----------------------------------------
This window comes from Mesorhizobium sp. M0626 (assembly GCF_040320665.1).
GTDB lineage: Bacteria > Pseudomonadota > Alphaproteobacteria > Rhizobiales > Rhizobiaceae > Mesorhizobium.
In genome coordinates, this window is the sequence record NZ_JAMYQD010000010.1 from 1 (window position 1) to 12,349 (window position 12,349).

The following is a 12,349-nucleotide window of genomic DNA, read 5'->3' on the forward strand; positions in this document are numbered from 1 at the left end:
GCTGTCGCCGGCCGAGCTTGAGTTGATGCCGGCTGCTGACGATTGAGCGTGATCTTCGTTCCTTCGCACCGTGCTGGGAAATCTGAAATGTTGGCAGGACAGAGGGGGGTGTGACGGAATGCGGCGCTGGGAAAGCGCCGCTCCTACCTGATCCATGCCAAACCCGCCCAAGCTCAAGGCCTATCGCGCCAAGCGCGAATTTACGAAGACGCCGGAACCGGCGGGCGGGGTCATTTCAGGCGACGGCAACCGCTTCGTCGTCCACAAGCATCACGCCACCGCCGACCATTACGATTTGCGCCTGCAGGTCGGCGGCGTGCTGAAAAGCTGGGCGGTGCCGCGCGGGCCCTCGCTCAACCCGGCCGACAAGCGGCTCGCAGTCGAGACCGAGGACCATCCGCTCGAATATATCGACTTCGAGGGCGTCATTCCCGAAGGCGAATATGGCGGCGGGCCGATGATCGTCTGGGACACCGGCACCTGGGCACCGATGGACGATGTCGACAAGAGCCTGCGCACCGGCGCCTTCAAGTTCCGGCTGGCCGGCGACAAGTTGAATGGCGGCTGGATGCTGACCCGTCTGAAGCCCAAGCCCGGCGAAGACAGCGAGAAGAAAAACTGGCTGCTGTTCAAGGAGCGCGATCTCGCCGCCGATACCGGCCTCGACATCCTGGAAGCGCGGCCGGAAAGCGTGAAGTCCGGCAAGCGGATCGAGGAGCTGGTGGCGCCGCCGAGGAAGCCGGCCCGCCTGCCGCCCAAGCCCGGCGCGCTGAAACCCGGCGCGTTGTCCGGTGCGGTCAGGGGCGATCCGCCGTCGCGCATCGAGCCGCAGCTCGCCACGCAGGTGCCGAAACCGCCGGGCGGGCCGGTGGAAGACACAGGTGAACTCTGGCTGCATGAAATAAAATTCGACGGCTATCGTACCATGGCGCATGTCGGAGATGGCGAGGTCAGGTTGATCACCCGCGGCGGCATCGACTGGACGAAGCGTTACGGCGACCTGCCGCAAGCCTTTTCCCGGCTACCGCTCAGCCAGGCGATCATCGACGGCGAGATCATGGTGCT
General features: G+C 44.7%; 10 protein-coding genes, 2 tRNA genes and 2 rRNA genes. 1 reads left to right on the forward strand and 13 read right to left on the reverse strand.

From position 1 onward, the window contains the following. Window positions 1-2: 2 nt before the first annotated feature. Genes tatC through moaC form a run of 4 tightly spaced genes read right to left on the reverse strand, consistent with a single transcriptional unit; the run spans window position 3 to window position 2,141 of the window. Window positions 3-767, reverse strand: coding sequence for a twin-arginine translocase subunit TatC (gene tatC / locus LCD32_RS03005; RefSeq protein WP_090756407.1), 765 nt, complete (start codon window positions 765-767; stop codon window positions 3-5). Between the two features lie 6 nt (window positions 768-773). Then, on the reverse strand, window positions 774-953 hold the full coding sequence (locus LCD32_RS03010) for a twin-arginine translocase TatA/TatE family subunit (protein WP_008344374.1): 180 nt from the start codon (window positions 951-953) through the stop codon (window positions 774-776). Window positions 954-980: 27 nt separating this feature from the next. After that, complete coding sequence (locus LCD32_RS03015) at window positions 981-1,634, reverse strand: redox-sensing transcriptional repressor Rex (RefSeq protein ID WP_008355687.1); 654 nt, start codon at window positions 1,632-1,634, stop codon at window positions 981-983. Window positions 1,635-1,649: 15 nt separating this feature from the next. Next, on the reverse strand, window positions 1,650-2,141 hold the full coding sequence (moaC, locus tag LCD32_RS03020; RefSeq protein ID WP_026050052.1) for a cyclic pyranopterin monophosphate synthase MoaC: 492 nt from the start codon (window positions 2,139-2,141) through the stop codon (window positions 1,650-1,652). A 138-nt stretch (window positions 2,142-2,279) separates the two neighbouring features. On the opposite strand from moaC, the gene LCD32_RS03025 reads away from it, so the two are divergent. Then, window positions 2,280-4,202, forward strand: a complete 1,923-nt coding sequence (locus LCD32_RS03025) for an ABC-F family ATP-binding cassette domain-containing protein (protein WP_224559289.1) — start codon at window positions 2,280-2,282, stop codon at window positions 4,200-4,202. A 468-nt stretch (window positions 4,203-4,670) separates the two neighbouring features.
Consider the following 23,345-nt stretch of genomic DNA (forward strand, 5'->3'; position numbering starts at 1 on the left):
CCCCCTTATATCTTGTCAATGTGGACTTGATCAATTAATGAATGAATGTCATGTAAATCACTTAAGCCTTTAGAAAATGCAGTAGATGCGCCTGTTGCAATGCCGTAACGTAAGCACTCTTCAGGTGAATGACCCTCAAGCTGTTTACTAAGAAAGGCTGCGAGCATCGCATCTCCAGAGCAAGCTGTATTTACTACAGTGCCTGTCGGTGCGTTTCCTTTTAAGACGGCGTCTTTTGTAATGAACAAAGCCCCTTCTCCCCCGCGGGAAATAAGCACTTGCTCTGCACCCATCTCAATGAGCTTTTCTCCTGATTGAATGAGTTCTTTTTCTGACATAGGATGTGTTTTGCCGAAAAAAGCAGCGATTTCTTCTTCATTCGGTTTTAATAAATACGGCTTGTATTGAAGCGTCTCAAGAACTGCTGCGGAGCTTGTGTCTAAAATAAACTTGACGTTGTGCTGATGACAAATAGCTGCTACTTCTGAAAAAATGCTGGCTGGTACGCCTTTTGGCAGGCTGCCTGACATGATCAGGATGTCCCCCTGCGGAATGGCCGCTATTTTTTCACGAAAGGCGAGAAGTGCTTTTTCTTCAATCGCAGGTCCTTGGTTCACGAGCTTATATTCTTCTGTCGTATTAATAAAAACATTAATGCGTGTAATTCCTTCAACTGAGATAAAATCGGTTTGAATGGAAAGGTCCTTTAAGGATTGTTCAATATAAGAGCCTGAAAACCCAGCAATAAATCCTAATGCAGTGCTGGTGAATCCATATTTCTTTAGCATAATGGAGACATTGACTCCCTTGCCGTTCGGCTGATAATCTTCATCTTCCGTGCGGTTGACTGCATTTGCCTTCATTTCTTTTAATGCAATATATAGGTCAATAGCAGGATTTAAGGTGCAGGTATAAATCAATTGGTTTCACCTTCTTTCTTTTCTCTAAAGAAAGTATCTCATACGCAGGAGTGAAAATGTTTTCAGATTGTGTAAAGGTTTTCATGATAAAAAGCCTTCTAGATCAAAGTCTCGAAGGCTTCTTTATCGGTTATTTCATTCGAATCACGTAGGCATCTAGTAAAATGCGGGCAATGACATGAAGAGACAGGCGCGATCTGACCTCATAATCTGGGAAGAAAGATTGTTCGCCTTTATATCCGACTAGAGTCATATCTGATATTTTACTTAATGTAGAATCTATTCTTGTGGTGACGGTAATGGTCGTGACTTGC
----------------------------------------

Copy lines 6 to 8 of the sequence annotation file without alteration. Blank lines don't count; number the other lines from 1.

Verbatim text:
General features: G+C 44.7%; 10 protein-coding genes, 2 tRNA genes and 2 rRNA genes. 1 reads left to right on the forward strand and 13 read right to left on the reverse strand.

From position 1 onward, the window contains the following. Window positions 1-2: 2 nt before the first annotated feature. Genes tatC through moaC form a run of 4 tightly spaced genes read right to left on the reverse strand, consistent with a single transcriptional unit; the run spans window position 3 to window position 2,141 of the window. Window positions 3-767, reverse strand: coding sequence for a twin-arginine translocase subunit TatC (gene tatC / locus LCD32_RS03005; RefSeq protein WP_090756407.1), 765 nt, complete (start codon window positions 765-767; stop codon window positions 3-5). Between the two features lie 6 nt (window positions 768-773). Then, on the reverse strand, window positions 774-953 hold the full coding sequence (locus LCD32_RS03010) for a twin-arginine translocase TatA/TatE family subunit (protein WP_008344374.1): 180 nt from the start codon (window positions 951-953) through the stop codon (window positions 774-776). Window positions 954-980: 27 nt separating this feature from the next. After that, complete coding sequence (locus LCD32_RS03015) at window positions 981-1,634, reverse strand: redox-sensing transcriptional repressor Rex (RefSeq protein ID WP_008355687.1); 654 nt, start codon at window positions 1,632-1,634, stop codon at window positions 981-983. Window positions 1,635-1,649: 15 nt separating this feature from the next. Next, on the reverse strand, window positions 1,650-2,141 hold the full coding sequence (moaC, locus tag LCD32_RS03020; RefSeq protein ID WP_026050052.1) for a cyclic pyranopterin monophosphate synthase MoaC: 492 nt from the start codon (window positions 2,139-2,141) through the stop codon (window positions 1,650-1,652). A 138-nt stretch (window positions 2,142-2,279) separates the two neighbouring features. On the opposite strand from moaC, the gene LCD32_RS03025 reads away from it, so the two are divergent. Then, window positions 2,280-4,202, forward strand: a complete 1,923-nt coding sequence (locus LCD32_RS03025) for an ABC-F family ATP-binding cassette domain-containing protein (protein WP_224559289.1) — start codon at window positions 2,280-2,282, stop codon at window positions 4,200-4,202. A 468-nt stretch (window positions 4,203-4,670) separates the two neighbouring features.
Consider the following 23,345-nt stretch of genomic DNA (forward strand, 5'->3'; position numbering starts at 1 on the left):